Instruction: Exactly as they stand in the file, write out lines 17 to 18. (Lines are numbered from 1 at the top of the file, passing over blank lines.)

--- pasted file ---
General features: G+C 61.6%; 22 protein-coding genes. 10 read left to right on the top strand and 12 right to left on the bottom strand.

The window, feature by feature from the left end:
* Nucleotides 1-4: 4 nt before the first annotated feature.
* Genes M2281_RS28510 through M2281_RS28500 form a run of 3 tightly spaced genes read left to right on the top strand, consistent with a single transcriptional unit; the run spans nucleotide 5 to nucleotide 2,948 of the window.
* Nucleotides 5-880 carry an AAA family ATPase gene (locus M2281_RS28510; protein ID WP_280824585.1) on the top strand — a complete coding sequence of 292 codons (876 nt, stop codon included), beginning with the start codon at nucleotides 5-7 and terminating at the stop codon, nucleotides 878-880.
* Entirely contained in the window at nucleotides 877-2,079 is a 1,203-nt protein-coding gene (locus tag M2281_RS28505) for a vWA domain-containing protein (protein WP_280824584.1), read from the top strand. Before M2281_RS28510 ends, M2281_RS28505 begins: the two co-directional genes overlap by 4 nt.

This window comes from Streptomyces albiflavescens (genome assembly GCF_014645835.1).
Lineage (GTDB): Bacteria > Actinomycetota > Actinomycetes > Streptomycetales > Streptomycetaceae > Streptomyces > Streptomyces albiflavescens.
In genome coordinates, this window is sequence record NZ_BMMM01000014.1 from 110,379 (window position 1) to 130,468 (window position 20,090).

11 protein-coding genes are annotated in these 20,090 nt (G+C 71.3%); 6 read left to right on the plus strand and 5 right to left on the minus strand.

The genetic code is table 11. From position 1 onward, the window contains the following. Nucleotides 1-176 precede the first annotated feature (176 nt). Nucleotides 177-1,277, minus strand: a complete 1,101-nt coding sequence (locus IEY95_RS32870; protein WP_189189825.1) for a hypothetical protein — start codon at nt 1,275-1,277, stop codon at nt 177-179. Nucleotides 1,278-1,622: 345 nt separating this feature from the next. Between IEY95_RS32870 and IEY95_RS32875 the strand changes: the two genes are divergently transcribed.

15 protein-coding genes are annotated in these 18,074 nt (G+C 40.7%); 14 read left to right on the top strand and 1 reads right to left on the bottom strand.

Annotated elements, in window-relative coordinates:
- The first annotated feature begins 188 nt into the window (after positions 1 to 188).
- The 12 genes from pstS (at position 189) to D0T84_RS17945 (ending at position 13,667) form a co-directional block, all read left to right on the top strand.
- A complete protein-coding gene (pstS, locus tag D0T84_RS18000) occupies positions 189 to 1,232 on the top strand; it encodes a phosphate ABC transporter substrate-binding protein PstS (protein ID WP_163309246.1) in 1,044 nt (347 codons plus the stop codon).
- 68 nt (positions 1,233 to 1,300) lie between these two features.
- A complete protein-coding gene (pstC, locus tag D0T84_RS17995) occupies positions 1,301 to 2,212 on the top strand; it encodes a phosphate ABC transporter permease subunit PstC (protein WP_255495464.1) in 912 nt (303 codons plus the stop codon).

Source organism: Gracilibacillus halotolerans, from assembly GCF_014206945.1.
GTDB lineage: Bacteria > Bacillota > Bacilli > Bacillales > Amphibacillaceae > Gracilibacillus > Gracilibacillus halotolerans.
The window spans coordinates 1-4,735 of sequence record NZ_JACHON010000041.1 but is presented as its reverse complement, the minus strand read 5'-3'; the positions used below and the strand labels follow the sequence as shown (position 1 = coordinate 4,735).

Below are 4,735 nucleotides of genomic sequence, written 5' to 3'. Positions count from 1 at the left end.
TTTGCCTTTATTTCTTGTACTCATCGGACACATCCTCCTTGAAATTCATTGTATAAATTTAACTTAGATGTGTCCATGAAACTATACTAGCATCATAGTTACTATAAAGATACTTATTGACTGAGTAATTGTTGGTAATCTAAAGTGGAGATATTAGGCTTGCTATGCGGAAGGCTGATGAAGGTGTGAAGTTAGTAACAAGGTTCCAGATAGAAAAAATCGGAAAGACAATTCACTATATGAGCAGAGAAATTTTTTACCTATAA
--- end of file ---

- 68 nt (positions 1,233 to 1,300) lie between these two features.
- A complete protein-coding gene (pstC, locus tag D0T84_RS17995) occupies positions 1,301 to 2,212 on the top strand; it encodes a phosphate ABC transporter permease subunit PstC (protein WP_255495464.1) in 912 nt (303 codons plus the stop codon).